Melbourne terror raid: Police face 'excessive force' complaint

A broken window from a police raid at a house in Hallam, a suburb of Melbourne, where police made one of several arrest during terror raids in Melbourne, Australia, 18 April 2015 Image copyright EPA
Image caption Police conducted several raids in Melbourne on Saturday morning

Australian police are investigating a mistreatment claim made by a teenager detained in an anti-terror operation.

Five teenage suspects were arrested over an alleged plot to carry out an attack at a World War One centenary event.

The families of two of the men have also alleged that officers used excessive force in Saturday's raids.

Police said the men were planning to target officers during an Anzac memorial event in Melbourne.

An 18-year-old, Sevdet Besim, has been charged with conspiring to commit a terrorist act.

Two men remain in custody. The other three have been released but police have said that one man is expected to be charged on weapons offences.

One of the suspects has been detained under a preventative detention order that allows him to be held for 14 days if necessary.

Image copyright EPA
Image caption The father of one of the men arrested on Saturday said that his family had been traumatised by the raid

Local media report that it is the first time the order has been used in the state of Victoria.


Nearly 200 officers took part in the counter-terrorism operation.

A family member of one of the detained men told ABC News on Sunday that his family had been traumatised by the experience.

Acting Chief Commissioner Tim Cartwright said police would investigate the complaints, but he added that the risks were carried out "in high-risk situations".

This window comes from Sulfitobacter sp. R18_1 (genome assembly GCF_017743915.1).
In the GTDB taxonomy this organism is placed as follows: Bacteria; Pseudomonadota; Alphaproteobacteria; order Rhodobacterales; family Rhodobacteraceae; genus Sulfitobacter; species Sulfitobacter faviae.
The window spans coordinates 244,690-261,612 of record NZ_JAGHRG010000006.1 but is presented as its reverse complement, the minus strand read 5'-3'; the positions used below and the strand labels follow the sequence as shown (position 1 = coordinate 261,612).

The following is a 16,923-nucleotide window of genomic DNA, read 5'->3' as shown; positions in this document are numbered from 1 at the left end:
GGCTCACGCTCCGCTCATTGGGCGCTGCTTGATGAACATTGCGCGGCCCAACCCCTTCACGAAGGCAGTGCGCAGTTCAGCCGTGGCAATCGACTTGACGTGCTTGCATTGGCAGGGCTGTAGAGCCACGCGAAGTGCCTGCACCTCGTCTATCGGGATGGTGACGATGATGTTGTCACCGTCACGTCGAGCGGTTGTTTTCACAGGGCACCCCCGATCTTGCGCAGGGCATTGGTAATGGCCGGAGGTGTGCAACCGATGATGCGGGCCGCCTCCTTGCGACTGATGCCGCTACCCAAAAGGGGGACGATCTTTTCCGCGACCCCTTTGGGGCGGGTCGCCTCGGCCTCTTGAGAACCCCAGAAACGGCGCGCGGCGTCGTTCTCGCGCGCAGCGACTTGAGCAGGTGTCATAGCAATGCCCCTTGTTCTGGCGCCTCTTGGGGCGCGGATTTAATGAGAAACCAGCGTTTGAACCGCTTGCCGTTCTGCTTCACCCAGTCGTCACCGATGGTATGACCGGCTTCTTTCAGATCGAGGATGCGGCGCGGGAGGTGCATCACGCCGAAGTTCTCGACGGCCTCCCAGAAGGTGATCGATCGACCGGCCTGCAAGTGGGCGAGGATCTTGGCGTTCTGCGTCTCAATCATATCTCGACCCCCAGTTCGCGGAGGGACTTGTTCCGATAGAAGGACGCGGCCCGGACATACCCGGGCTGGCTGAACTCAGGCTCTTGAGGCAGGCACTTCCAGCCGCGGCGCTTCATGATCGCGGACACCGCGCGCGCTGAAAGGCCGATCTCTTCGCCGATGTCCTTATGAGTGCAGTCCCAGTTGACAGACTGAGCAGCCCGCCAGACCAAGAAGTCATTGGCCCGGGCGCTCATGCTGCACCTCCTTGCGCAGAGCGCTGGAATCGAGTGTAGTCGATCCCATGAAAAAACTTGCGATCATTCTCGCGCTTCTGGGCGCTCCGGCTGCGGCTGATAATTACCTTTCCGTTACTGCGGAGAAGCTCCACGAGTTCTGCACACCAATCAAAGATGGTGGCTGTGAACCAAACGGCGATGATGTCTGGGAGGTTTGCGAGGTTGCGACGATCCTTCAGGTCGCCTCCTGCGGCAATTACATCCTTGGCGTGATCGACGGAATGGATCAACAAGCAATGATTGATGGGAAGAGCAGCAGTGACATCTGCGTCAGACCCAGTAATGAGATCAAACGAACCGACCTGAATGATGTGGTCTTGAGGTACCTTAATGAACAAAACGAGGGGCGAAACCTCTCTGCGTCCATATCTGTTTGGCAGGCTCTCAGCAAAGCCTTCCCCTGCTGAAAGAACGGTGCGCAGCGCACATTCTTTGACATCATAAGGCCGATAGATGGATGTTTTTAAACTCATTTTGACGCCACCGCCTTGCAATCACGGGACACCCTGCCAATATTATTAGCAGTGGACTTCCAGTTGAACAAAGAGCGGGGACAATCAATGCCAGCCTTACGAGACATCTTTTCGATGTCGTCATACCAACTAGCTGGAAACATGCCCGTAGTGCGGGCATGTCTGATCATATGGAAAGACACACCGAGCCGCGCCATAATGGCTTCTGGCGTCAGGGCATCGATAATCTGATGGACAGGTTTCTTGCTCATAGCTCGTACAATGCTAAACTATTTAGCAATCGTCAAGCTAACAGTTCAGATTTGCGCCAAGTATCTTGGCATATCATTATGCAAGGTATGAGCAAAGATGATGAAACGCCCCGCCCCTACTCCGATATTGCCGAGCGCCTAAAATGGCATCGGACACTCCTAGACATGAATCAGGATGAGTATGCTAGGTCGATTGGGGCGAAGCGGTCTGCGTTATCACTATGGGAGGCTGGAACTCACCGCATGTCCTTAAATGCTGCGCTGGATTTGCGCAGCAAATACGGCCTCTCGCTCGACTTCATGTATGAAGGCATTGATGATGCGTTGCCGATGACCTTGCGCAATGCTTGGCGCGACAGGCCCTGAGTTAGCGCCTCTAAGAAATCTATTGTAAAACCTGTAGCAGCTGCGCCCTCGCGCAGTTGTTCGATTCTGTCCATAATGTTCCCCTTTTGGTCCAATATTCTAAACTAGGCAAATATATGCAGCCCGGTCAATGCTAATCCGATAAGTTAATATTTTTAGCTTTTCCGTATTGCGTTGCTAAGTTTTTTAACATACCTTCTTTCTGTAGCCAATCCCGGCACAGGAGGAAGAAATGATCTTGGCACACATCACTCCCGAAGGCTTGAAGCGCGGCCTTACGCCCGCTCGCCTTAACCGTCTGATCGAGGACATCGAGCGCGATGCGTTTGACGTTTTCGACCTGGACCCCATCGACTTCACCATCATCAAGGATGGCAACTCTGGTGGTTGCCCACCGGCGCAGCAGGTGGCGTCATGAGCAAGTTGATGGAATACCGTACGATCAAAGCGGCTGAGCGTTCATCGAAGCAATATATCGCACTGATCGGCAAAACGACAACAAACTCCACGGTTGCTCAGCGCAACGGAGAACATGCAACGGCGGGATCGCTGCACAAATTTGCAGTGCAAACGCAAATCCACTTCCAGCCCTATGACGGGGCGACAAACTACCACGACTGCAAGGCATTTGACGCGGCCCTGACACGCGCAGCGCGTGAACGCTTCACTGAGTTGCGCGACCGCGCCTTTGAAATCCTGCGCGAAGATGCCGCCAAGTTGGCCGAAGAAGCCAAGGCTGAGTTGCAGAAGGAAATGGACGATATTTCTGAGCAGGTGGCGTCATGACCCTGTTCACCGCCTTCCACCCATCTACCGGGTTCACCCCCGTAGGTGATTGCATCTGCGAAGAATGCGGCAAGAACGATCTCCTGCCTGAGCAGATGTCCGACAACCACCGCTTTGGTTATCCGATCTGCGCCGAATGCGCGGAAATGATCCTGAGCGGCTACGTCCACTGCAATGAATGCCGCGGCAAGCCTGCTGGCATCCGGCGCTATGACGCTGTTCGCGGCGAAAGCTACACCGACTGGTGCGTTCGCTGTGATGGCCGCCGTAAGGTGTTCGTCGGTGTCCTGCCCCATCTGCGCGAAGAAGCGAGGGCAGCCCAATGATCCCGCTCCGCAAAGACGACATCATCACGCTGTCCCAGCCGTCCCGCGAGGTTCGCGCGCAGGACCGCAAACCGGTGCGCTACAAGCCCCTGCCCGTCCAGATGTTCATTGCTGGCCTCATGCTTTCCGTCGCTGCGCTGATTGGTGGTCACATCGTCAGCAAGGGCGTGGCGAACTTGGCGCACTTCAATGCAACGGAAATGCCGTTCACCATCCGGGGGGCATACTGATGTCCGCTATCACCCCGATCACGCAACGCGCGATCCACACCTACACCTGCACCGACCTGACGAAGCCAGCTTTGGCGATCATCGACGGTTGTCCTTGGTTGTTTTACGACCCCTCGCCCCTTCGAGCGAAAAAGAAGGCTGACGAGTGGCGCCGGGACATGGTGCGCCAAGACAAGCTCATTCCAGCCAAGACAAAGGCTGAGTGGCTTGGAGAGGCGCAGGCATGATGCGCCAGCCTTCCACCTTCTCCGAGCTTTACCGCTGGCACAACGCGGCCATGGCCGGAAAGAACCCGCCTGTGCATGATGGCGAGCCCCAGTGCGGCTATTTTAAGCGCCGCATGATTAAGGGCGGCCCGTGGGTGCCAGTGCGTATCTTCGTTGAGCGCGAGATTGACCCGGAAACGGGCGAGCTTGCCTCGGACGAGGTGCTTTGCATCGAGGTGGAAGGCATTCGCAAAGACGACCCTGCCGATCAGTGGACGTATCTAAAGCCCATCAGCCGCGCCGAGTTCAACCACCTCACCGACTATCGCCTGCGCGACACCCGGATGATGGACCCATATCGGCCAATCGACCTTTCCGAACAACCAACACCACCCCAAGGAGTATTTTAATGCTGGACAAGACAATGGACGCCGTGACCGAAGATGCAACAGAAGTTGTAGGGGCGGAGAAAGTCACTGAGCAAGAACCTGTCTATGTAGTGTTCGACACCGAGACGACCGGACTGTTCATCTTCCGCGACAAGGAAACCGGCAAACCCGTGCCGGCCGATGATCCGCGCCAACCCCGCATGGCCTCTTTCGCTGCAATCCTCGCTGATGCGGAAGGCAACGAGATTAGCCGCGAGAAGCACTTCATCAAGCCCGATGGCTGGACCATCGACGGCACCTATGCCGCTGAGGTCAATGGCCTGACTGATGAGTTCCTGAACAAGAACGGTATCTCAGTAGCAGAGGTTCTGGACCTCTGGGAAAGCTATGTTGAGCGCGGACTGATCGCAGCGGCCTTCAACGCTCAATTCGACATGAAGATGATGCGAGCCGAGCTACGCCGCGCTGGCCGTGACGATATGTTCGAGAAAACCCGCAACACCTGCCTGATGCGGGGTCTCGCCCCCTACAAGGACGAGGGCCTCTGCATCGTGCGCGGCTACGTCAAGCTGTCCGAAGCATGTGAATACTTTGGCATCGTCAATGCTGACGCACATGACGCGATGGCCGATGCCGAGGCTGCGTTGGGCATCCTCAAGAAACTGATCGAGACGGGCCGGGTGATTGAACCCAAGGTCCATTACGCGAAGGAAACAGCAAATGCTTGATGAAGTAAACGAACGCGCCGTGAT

"We believe at least some of these people will be armed and will have a strong motivation to hurt police," ABC News quoted him as saying.

"I'm not surprised there are some minor injuries as a result."

Police said that the men were "associates" of Abdul Numan Haider, a teenager shot dead in September after he stabbed two officers.

On Monday, Australian Prime Minister Tony Abbott said that he would use a trip to Turkey - to commemorate the centenary of Anzac Day - to talk with Turkish leaders about how to stop foreign fighters from travelling to countries such as Iraq and Syria.

Speaking in New Zealand, he said that most Australians who had gone to fight in conflict zones had done so by going through the Turkish border.

Mr Abbott, as quoted by ABC, said he would ask what could be done to better police the border "and better ensure that people who have no reason to be going there are prevented from being there".

Anzac Day is an annual day of remembrance for servicemen and women from Australia and New Zealand. A series of events are planned for next week to coincide with the 100th anniversary of the landings at Gallipoli, Turkey.

Australia raised its threat level to high last September and has since carried out a series of counter-terrorism raids.

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